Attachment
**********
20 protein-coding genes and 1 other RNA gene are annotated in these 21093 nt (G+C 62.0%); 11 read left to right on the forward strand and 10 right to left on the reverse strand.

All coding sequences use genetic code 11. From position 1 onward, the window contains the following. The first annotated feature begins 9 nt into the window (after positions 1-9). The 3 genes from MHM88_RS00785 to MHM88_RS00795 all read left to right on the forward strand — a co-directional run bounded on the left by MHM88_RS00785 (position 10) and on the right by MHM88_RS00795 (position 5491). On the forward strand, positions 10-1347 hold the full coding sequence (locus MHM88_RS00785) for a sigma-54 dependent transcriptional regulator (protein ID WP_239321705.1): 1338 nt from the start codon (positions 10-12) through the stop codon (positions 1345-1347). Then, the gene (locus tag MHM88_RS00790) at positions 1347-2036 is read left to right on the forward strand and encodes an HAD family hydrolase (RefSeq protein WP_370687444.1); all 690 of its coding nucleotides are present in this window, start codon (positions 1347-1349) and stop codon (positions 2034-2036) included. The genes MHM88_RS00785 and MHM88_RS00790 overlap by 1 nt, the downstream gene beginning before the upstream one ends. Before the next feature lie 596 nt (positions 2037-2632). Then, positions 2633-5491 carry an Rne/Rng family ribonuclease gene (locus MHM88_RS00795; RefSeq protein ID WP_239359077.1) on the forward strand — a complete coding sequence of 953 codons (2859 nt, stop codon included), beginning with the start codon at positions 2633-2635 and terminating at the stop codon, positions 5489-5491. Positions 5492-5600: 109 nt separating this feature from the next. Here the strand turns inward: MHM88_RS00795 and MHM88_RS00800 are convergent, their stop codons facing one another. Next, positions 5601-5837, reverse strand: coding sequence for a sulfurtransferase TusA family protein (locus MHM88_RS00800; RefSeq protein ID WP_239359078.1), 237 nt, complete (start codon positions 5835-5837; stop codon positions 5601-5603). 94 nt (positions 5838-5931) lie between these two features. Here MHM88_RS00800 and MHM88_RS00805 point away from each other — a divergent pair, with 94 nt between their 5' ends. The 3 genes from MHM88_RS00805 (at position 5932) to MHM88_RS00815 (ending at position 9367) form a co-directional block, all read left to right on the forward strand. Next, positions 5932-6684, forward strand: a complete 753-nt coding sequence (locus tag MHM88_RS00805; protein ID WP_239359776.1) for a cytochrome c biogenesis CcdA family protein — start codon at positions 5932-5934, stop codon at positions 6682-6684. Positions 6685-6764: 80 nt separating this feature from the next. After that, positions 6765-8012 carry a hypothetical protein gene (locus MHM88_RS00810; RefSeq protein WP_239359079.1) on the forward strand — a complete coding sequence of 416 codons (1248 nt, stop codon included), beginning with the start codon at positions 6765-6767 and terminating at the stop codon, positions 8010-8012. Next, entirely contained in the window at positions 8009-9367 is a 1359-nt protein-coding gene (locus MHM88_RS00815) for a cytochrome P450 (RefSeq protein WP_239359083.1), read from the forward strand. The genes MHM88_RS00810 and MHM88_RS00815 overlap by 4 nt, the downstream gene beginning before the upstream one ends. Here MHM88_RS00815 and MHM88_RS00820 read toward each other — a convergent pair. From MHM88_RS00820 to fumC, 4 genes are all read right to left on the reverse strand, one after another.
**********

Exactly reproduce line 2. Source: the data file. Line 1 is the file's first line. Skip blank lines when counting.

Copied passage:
All coding sequences use genetic code 11. From position 1 onward, the window contains the following. The first annotated feature begins 9 nt into the window (after positions 1-9). The 3 genes from MHM88_RS00785 to MHM88_RS00795 all read left to right on the forward strand — a co-directional run bounded on the left by MHM88_RS00785 (position 10) and on the right by MHM88_RS00795 (position 5491). On the forward strand, positions 10-1347 hold the full coding sequence (locus MHM88_RS00785) for a sigma-54 dependent transcriptional regulator (protein ID WP_239321705.1): 1338 nt from the start codon (positions 10-12) through the stop codon (positions 1345-1347). Then, the gene (locus tag MHM88_RS00790) at positions 1347-2036 is read left to right on the forward strand and encodes an HAD family hydrolase (RefSeq protein WP_370687444.1); all 690 of its coding nucleotides are present in this window, start codon (positions 1347-1349) and stop codon (positions 2034-2036) included. The genes MHM88_RS00785 and MHM88_RS00790 overlap by 1 nt, the downstream gene beginning before the upstream one ends. Before the next feature lie 596 nt (positions 2037-2632). Then, positions 2633-5491 carry an Rne/Rng family ribonuclease gene (locus MHM88_RS00795; RefSeq protein ID WP_239359077.1) on the forward strand — a complete coding sequence of 953 codons (2859 nt, stop codon included), beginning with the start codon at positions 2633-2635 and terminating at the stop codon, positions 5489-5491. Positions 5492-5600: 109 nt separating this feature from the next. Here the strand turns inward: MHM88_RS00795 and MHM88_RS00800 are convergent, their stop codons facing one another. Next, positions 5601-5837, reverse strand: coding sequence for a sulfurtransferase TusA family protein (locus MHM88_RS00800; RefSeq protein ID WP_239359078.1), 237 nt, complete (start codon positions 5835-5837; stop codon positions 5601-5603). 94 nt (positions 5838-5931) lie between these two features. Here MHM88_RS00800 and MHM88_RS00805 point away from each other — a divergent pair, with 94 nt between their 5' ends. The 3 genes from MHM88_RS00805 (at position 5932) to MHM88_RS00815 (ending at position 9367) form a co-directional block, all read left to right on the forward strand. Next, positions 5932-6684, forward strand: a complete 753-nt coding sequence (locus tag MHM88_RS00805; protein ID WP_239359776.1) for a cytochrome c biogenesis CcdA family protein — start codon at positions 5932-5934, stop codon at positions 6682-6684. Positions 6685-6764: 80 nt separating this feature from the next. After that, positions 6765-8012 carry a hypothetical protein gene (locus MHM88_RS00810; RefSeq protein WP_239359079.1) on the forward strand — a complete coding sequence of 416 codons (1248 nt, stop codon included), beginning with the start codon at positions 6765-6767 and terminating at the stop codon, positions 8010-8012. Next, entirely contained in the window at positions 8009-9367 is a 1359-nt protein-coding gene (locus MHM88_RS00815) for a cytochrome P450 (RefSeq protein WP_239359083.1), read from the forward strand. The genes MHM88_RS00810 and MHM88_RS00815 overlap by 4 nt, the downstream gene beginning before the upstream one ends. Here MHM88_RS00815 and MHM88_RS00820 read toward each other — a convergent pair. From MHM88_RS00820 to fumC, 4 genes are all read right to left on the reverse strand, one after another.